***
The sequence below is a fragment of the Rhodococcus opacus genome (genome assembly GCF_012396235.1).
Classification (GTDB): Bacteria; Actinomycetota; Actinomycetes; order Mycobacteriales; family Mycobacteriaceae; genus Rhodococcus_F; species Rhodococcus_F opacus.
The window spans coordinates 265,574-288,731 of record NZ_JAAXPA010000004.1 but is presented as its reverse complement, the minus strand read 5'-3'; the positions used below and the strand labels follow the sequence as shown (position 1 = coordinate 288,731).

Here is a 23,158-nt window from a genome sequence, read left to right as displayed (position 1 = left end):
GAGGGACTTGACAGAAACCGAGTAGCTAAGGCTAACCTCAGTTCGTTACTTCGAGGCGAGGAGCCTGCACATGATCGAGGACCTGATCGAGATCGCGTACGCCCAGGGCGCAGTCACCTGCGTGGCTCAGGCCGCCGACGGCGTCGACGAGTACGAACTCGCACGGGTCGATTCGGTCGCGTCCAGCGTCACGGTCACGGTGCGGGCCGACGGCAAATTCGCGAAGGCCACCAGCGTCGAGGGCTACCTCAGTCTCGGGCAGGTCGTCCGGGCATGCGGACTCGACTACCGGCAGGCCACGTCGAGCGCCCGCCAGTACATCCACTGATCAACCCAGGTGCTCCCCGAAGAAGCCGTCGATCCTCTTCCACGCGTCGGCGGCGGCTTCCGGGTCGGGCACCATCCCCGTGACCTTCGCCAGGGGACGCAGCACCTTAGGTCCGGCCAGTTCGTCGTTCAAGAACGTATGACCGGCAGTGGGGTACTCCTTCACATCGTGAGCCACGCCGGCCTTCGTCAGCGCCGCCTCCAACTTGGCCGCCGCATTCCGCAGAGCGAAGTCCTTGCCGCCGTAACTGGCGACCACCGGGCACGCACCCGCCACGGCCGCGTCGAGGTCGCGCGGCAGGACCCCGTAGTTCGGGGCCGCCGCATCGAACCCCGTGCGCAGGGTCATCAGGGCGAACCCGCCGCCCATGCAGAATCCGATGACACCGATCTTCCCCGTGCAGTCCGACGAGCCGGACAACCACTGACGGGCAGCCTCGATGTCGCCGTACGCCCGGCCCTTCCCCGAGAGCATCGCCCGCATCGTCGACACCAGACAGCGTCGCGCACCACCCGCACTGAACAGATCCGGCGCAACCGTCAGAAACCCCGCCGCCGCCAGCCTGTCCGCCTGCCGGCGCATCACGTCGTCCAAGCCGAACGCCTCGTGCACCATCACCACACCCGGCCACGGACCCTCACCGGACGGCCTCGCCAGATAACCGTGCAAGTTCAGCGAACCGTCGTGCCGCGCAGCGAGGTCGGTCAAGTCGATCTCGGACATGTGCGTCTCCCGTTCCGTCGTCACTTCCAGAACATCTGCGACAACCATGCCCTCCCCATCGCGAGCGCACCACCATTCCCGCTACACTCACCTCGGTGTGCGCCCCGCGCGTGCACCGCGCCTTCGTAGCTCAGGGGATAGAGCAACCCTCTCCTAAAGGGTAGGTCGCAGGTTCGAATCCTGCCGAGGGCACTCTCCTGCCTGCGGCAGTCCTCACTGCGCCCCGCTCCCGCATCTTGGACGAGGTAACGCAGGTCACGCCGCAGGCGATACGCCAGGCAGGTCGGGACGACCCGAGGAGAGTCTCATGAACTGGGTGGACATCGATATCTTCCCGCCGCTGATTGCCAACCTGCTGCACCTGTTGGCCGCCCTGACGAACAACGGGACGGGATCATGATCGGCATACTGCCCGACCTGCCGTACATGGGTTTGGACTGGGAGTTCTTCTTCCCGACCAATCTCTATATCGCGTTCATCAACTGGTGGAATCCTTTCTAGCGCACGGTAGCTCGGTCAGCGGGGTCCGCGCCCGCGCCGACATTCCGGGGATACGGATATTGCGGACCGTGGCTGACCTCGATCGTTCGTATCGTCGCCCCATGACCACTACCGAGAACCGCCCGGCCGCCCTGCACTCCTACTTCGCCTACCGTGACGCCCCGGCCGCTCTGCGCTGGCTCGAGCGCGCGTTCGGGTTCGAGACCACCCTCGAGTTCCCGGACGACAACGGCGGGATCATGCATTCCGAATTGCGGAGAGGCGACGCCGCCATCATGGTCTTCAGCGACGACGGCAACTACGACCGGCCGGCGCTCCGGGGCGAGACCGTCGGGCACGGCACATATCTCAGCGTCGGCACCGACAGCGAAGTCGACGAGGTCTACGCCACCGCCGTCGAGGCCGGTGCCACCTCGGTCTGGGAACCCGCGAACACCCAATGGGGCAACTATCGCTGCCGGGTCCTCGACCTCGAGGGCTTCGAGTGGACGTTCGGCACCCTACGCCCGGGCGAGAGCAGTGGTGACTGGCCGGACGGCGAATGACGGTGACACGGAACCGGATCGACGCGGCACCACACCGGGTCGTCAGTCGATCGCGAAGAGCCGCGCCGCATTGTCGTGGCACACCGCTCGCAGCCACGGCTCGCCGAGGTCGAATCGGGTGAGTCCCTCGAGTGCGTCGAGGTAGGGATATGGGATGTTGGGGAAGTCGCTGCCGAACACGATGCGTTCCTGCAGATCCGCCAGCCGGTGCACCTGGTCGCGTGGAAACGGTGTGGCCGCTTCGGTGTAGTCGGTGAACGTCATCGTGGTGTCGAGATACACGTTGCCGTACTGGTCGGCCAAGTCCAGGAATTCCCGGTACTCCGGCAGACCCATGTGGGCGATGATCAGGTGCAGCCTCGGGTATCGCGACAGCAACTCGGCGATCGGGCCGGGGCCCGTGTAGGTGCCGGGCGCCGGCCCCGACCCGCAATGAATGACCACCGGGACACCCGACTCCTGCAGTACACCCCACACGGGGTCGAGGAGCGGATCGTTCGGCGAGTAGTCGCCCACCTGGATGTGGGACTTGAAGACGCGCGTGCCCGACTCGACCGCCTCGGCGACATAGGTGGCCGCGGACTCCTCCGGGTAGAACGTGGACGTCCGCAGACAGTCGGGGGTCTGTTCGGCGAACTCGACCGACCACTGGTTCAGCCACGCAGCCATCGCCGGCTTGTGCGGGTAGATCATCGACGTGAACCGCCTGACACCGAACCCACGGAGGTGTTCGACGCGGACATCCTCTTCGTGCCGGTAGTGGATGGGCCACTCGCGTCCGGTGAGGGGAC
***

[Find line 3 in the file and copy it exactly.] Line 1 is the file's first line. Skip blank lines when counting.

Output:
The window spans coordinates 265,574-288,731 of record NZ_JAAXPA010000004.1 but is presented as its reverse complement, the minus strand read 5'-3'; the positions used below and the strand labels follow the sequence as shown (position 1 = coordinate 288,731).